The area immediately surrounding your home may have water pipes, sewers, or even mains electricity feeds located where you would like to build. An extension requires firm foundations, just like your home does, so you should check any existing blueprints or plans of your home to find out where they are. Their location could impact your design, or even derail your extension plans altogether.

Depending on what lies beneath the ground you wish to build on, you could see the costs of your extension increase. Water and electricity feeds can be moved, as can sewers, but this level of work is extremely expensive and could put the cost of the extension beyond your finances. The drainage, water, and power needs of your extension will also have to be a part of your plan, and these can also add costs.

Plan The Work Access

For the work to be completed, you are going to need materials delivered to the site regularly. Some of these materials may be large or even need a crane to be delivered. When you are planning your extension, you need to plan how the work will be completed too, and consider how this will impact the home and your neighbours.

Local authorities will want to know how you plan to complete the work, and you may need their assistance to get the work done. If parts of your extension will be delivered by a large or wide load lorry, for example, you may need to close off part of your street for a short time. You will have to engage with the local authority and your neighbours to do this.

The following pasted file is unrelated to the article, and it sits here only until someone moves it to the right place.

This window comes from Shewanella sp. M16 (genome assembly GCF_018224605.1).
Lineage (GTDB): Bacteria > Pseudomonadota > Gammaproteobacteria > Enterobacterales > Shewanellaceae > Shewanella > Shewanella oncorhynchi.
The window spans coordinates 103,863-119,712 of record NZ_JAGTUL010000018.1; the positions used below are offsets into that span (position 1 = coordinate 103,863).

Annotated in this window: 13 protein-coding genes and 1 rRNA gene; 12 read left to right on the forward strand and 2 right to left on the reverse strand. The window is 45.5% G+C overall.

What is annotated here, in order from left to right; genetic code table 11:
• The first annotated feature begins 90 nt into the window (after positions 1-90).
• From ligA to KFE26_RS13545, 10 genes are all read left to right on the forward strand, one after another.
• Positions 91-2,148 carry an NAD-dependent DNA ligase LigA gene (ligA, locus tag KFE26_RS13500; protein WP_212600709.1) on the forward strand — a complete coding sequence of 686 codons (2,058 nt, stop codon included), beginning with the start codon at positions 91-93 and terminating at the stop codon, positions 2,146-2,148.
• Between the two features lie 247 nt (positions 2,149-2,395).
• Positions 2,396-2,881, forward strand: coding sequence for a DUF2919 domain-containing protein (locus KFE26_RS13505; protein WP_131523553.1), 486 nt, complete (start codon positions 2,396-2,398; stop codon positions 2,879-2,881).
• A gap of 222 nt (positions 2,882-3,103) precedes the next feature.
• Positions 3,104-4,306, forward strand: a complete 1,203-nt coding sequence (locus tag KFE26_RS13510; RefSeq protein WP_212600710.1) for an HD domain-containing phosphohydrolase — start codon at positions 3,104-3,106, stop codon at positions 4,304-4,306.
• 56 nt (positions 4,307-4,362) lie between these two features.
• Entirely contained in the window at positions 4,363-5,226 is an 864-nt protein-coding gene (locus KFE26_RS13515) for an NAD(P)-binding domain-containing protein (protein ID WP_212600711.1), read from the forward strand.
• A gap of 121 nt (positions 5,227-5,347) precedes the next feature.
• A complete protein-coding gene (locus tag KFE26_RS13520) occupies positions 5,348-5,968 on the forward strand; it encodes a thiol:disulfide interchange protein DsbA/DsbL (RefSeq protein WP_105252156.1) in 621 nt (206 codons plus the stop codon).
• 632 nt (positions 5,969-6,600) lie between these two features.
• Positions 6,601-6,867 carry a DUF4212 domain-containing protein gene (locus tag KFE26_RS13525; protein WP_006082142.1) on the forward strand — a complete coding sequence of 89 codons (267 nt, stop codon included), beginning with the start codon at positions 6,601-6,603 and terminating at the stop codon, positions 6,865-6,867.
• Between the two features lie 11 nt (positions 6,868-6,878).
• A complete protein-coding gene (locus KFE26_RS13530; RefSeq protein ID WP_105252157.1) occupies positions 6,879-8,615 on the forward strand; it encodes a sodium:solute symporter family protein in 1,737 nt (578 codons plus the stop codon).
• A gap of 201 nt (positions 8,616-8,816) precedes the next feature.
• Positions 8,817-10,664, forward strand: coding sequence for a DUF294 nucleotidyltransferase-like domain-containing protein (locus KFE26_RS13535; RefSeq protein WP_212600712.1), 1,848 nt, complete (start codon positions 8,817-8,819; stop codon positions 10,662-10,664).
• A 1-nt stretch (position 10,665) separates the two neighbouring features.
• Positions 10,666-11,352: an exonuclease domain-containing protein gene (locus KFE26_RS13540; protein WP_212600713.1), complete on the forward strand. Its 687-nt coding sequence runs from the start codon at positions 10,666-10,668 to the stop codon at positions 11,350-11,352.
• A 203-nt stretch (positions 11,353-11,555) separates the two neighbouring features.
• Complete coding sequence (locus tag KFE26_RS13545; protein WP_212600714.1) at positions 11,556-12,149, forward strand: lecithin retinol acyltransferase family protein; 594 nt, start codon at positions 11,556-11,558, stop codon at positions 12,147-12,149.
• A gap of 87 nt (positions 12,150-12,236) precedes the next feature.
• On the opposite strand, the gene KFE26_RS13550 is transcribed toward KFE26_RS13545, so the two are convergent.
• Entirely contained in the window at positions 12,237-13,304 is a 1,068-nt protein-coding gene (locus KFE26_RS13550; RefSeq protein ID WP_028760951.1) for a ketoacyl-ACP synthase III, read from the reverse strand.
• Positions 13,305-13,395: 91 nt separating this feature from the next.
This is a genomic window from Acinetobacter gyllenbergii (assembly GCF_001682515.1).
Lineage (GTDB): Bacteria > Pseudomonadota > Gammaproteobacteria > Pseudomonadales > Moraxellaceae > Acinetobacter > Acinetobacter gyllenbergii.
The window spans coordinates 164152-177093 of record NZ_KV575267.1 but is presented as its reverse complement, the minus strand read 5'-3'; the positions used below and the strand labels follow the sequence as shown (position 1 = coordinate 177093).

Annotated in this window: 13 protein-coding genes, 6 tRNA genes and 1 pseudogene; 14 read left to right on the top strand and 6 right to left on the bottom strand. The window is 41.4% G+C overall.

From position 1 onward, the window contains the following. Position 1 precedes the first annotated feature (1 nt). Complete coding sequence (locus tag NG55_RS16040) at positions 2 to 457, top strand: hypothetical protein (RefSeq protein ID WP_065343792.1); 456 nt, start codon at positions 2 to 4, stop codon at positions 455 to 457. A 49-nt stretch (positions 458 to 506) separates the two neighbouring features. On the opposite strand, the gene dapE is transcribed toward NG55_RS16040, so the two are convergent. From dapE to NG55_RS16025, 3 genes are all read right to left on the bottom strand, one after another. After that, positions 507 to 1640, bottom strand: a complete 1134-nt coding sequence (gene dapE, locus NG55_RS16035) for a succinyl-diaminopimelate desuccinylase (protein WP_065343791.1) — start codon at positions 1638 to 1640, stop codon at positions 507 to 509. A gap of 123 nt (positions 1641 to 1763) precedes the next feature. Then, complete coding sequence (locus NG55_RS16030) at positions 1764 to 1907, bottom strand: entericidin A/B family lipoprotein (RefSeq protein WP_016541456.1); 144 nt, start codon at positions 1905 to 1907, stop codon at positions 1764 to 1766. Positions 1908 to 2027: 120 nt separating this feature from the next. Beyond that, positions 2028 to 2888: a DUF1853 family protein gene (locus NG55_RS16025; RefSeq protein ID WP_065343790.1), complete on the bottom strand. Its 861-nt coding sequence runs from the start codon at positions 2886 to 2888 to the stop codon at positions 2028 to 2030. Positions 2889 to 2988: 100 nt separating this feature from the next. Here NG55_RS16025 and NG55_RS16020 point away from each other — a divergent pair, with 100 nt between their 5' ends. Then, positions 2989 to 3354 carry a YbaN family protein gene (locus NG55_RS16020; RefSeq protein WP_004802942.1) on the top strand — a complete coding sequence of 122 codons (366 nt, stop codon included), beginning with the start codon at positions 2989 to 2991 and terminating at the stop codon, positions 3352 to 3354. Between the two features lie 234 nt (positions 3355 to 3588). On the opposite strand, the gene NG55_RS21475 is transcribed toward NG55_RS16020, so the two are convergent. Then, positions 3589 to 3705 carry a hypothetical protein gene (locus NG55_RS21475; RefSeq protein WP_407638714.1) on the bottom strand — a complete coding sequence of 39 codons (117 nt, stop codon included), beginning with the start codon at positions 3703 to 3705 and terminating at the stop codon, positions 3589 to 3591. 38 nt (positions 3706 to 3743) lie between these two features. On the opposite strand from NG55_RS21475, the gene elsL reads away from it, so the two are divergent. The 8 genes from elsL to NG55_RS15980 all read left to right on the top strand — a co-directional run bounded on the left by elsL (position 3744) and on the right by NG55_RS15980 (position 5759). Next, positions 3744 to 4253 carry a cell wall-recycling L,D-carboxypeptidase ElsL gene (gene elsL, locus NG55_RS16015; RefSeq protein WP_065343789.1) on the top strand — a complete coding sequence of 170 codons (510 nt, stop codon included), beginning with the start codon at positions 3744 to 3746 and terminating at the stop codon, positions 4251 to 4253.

Consult A Local Building Contractor

Before submitting your plans, you should contact local builders for their advice. This will help you get an accurate idea of the potential costs, and they may have some advice that will help you to submit a successful plan. You should try and get a contractor that you want to work with involved as soon as you can to help you design and plan your extension.

When you are looking for a building contractor, it is worth looking for one with project management experience. Building a property extension is complicated. You may feel able to manage the project yourself, but paying a little extra for a professional to handle it for you relieves you of a lot of responsibility and stress.

House extensions require a lot of planning. Even the planning phase requires planning. All the effort will be worth it in the long run, however, as extending your home will have a huge positive impact on your property price. Remember, if you are sensible when designing your extension and add both living spaces and bedrooms, you will receive a massive return on your investment. The extension should pay for itself when you eventually sell your home.

Russell Chen

With a rich background in Horticulture from the University of Melbourne, Russell Chen has over 18 years of experience in garden design and management. He has been a key contributor to our site, after serving as a chief horticulturist at a renowned botanical garden in Australia. Russell's articles often reflect his passion for eco-friendly gardening and he has been sharing insights into sustainable gardening practices. In his leisure time, he loves exploring herbal gardening and participating in community greening projects.